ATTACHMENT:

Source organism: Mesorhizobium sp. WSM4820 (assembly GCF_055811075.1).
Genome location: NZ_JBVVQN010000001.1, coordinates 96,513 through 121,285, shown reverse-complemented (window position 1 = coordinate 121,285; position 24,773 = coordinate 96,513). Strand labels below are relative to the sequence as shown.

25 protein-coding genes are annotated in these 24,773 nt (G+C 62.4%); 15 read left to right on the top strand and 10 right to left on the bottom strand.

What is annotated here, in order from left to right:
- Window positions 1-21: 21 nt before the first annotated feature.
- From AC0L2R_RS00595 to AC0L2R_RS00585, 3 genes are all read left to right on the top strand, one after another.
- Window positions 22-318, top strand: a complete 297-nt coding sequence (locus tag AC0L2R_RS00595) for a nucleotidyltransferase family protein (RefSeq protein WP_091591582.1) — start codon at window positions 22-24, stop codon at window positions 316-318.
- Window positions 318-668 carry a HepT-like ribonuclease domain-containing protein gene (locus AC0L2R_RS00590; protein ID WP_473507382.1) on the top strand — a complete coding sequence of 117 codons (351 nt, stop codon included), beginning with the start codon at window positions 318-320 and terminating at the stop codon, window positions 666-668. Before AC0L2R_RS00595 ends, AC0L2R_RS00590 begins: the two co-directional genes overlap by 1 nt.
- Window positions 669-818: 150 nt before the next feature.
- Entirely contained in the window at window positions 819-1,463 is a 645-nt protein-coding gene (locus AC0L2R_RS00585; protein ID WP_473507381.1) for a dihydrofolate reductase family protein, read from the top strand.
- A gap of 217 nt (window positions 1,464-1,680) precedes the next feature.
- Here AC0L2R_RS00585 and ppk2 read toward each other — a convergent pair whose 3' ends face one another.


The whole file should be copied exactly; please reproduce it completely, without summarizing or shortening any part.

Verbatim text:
Source organism: Mesorhizobium sp. WSM4820 (assembly GCF_055811075.1).
Genome location: NZ_JBVVQN010000001.1, coordinates 96,513 through 121,285, shown reverse-complemented (window position 1 = coordinate 121,285; position 24,773 = coordinate 96,513). Strand labels below are relative to the sequence as shown.

25 protein-coding genes are annotated in these 24,773 nt (G+C 62.4%); 15 read left to right on the top strand and 10 right to left on the bottom strand.

What is annotated here, in order from left to right:
- Window positions 1-21: 21 nt before the first annotated feature.
- From AC0L2R_RS00595 to AC0L2R_RS00585, 3 genes are all read left to right on the top strand, one after another.
- Window positions 22-318, top strand: a complete 297-nt coding sequence (locus tag AC0L2R_RS00595) for a nucleotidyltransferase family protein (RefSeq protein WP_091591582.1) — start codon at window positions 22-24, stop codon at window positions 316-318.
- Window positions 318-668 carry a HepT-like ribonuclease domain-containing protein gene (locus AC0L2R_RS00590; protein ID WP_473507382.1) on the top strand — a complete coding sequence of 117 codons (351 nt, stop codon included), beginning with the start codon at window positions 318-320 and terminating at the stop codon, window positions 666-668. Before AC0L2R_RS00595 ends, AC0L2R_RS00590 begins: the two co-directional genes overlap by 1 nt.
- Window positions 669-818: 150 nt before the next feature.
- Entirely contained in the window at window positions 819-1,463 is a 645-nt protein-coding gene (locus AC0L2R_RS00585; protein ID WP_473507381.1) for a dihydrofolate reductase family protein, read from the top strand.
- A gap of 217 nt (window positions 1,464-1,680) precedes the next feature.
- Here AC0L2R_RS00585 and ppk2 read toward each other — a convergent pair whose 3' ends face one another.